AUGUSTINE AND PELAGIUS AS A CAMEO OF THE DILEMMA BETWEEN ORIGINAL SIN AND FREE WILL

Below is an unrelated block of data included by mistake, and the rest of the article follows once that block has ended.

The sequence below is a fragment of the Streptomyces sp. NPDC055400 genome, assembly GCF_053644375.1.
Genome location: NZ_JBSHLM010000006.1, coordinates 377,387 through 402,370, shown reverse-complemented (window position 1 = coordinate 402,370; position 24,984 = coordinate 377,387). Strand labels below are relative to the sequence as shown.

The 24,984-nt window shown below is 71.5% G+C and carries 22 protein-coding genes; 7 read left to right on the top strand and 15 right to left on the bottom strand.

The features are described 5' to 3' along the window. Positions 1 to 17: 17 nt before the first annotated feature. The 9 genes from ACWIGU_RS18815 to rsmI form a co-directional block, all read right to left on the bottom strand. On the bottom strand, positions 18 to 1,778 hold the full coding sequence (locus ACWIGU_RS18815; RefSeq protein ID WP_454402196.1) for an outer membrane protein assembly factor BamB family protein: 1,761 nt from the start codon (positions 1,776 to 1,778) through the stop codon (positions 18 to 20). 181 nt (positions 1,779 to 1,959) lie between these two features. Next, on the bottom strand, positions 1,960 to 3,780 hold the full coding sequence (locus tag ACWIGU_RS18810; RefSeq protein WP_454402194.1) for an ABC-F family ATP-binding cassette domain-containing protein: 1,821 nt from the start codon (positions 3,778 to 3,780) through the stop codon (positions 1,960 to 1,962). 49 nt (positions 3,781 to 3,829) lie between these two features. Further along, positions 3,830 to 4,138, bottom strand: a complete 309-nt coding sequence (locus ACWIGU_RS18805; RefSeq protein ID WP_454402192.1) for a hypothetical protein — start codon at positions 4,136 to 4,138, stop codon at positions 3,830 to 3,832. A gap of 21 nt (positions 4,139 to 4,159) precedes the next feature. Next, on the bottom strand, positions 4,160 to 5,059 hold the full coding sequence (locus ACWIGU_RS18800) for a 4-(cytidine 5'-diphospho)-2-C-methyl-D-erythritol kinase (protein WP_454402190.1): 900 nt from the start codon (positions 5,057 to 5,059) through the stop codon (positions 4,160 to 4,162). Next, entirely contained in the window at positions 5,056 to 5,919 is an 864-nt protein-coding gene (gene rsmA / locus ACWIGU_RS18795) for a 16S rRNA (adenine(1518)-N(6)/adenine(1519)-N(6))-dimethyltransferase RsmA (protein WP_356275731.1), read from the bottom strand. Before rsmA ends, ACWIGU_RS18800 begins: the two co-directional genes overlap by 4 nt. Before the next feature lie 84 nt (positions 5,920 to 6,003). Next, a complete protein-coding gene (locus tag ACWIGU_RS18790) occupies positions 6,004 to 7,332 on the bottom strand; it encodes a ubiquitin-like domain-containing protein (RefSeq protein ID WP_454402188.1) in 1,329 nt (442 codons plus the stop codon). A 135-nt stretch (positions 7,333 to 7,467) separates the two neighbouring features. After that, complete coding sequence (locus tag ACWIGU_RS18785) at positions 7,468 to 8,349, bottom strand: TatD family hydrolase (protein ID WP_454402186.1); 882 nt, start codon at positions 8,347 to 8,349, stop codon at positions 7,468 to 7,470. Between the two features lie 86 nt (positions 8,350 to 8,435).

AbstractAccording to St. Augustine’s (354-430) literal reading of the myth of Adam’s “fall”, sin is transmitted to all humanity and leaves an uncontrollable inclination to sin. Salvation from this “original sin” can be achieved only by the grace of God, but the grace of God was mediated exclusively by the orthodox Roman church through the administration of the sacraments. One of the so-called “heretics” who was prepared to speak out against this authoritarian form of church “orthodoxy” was the Celtic monk Pelagius (360-c.420). He denied that sin is transmitted at birth. He claimed that sin was the result of an act of the will, choosing evil over good – and that divine grace cannot perfect humankind’s sanctity without the exercise of one’s own free will. Even though science and biblical textual criticism have prompted a new search for coherence between modernity and the life, death, and resurrection of Jesus Christ, some, or other form of the doctrine of original sin is still being propounded in most Christian denominations today. In view of the tragic baggage that Christianity must bear, the question is raised regarding whether Pelagius’s insistence on the choice to exercise free will for good through a Christ-like life would not have led to a more psychologically healthy and effective Christianity? This article employs a History-of-Religion’s methodology to probe the politico-cultural historical context during St. Augustine’s lifetime to understand how it came about that the doctrine of original sin was established. This article hypothesises that the possibility (as claimed by Rowan Williams). of a “normative” Christianity containing “an interwoven plurality of perspectives on what was transacted in Jerusalem” is only achievable if the pre-Darwinian doctrine of inborn sin is relinquished in favour of Pelagius’s insistence on accountability through an effort of will for good sustained by the grace of God.
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